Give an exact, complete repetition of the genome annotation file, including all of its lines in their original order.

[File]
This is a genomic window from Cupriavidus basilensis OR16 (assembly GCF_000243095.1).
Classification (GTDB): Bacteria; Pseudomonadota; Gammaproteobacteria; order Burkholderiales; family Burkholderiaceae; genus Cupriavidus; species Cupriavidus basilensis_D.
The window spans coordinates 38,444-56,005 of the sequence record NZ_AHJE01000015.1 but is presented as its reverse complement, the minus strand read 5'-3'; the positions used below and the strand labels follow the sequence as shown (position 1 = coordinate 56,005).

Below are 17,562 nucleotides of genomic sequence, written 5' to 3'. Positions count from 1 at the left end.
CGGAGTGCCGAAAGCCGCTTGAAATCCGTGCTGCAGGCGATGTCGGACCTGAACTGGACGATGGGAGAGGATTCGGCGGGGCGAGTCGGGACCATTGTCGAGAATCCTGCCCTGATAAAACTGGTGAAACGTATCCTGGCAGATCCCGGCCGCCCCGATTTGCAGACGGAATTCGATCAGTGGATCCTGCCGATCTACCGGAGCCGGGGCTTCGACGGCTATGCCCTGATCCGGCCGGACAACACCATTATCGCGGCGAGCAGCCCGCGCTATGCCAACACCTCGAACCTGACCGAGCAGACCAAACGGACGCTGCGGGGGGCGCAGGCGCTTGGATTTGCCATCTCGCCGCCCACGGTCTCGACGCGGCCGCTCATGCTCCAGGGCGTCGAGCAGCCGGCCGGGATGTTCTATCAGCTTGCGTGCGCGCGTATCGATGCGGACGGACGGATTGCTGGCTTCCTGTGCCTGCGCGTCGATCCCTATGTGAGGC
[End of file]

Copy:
This is a genomic window from Cupriavidus basilensis OR16 (assembly GCF_000243095.1).
Classification (GTDB): Bacteria; Pseudomonadota; Gammaproteobacteria; order Burkholderiales; family Burkholderiaceae; genus Cupriavidus; species Cupriavidus basilensis_D.
The window spans coordinates 38,444-56,005 of the sequence record NZ_AHJE01000015.1 but is presented as its reverse complement, the minus strand read 5'-3'; the positions used below and the strand labels follow the sequence as shown (position 1 = coordinate 56,005).

Below are 17,562 nucleotides of genomic sequence, written 5' to 3'. Positions count from 1 at the left end.
CGGAGTGCCGAAAGCCGCTTGAAATCCGTGCTGCAGGCGATGTCGGACCTGAACTGGACGATGGGAGAGGATTCGGCGGGGCGAGTCGGGACCATTGTCGAGAATCCTGCCCTGATAAAACTGGTGAAACGTATCCTGGCAGATCCCGGCCGCCCCGATTTGCAGACGGAATTCGATCAGTGGATCCTGCCGATCTACCGGAGCCGGGGCTTCGACGGCTATGCCCTGATCCGGCCGGACAACACCATTATCGCGGCGAGCAGCCCGCGCTATGCCAACACCTCGAACCTGACCGAGCAGACCAAACGGACGCTGCGGGGGGCGCAGGCGCTTGGATTTGCCATCTCGCCGCCCACGGTCTCGACGCGGCCGCTCATGCTCCAGGGCGTCGAGCAGCCGGCCGGGATGTTCTATCAGCTTGCGTGCGCGCGTATCGATGCGGACGGACGGATTGCTGGCTTCCTGTGCCTGCGCGTCGATCCCTATGTGAGGC